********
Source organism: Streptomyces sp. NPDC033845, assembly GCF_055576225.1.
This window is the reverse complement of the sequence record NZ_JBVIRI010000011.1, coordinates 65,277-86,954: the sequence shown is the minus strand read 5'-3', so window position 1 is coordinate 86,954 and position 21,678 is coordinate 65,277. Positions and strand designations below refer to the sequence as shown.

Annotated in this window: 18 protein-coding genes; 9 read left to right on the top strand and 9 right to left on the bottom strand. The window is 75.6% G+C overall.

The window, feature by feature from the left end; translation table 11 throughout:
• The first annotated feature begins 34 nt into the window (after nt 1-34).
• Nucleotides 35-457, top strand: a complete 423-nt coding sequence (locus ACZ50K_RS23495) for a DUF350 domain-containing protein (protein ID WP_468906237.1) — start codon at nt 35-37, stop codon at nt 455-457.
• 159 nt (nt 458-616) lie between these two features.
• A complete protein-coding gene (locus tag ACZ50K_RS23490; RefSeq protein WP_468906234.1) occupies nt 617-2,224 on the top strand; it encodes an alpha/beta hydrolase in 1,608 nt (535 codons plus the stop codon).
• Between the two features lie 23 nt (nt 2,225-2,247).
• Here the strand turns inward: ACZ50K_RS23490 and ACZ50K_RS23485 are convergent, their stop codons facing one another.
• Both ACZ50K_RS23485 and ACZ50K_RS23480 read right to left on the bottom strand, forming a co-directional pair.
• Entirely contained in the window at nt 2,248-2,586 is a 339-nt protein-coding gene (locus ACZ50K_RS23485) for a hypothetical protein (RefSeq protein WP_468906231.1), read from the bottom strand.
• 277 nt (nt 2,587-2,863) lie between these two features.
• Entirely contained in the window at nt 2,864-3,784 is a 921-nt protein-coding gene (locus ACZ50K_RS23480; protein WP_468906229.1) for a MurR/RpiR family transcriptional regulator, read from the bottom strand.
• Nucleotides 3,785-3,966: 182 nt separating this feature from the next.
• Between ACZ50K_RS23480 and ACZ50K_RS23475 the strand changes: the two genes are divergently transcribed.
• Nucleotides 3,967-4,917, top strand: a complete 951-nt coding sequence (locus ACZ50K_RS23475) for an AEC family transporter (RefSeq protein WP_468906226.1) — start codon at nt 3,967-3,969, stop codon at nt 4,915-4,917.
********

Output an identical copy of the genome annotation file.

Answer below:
Source organism: Streptomyces sp. NPDC033845, assembly GCF_055576225.1.
This window is the reverse complement of the sequence record NZ_JBVIRI010000011.1, coordinates 65,277-86,954: the sequence shown is the minus strand read 5'-3', so window position 1 is coordinate 86,954 and position 21,678 is coordinate 65,277. Positions and strand designations below refer to the sequence as shown.

Annotated in this window: 18 protein-coding genes; 9 read left to right on the top strand and 9 right to left on the bottom strand. The window is 75.6% G+C overall.

The window, feature by feature from the left end; translation table 11 throughout:
• The first annotated feature begins 34 nt into the window (after nt 1-34).
• Nucleotides 35-457, top strand: a complete 423-nt coding sequence (locus ACZ50K_RS23495) for a DUF350 domain-containing protein (protein ID WP_468906237.1) — start codon at nt 35-37, stop codon at nt 455-457.
• 159 nt (nt 458-616) lie between these two features.
• A complete protein-coding gene (locus tag ACZ50K_RS23490; RefSeq protein WP_468906234.1) occupies nt 617-2,224 on the top strand; it encodes an alpha/beta hydrolase in 1,608 nt (535 codons plus the stop codon).
• Between the two features lie 23 nt (nt 2,225-2,247).
• Here the strand turns inward: ACZ50K_RS23490 and ACZ50K_RS23485 are convergent, their stop codons facing one another.
• Both ACZ50K_RS23485 and ACZ50K_RS23480 read right to left on the bottom strand, forming a co-directional pair.
• Entirely contained in the window at nt 2,248-2,586 is a 339-nt protein-coding gene (locus ACZ50K_RS23485) for a hypothetical protein (RefSeq protein WP_468906231.1), read from the bottom strand.
• 277 nt (nt 2,587-2,863) lie between these two features.
• Entirely contained in the window at nt 2,864-3,784 is a 921-nt protein-coding gene (locus ACZ50K_RS23480; protein WP_468906229.1) for a MurR/RpiR family transcriptional regulator, read from the bottom strand.
• Nucleotides 3,785-3,966: 182 nt separating this feature from the next.
• Between ACZ50K_RS23480 and ACZ50K_RS23475 the strand changes: the two genes are divergently transcribed.
• Nucleotides 3,967-4,917, top strand: a complete 951-nt coding sequence (locus ACZ50K_RS23475) for an AEC family transporter (RefSeq protein WP_468906226.1) — start codon at nt 3,967-3,969, stop codon at nt 4,915-4,917.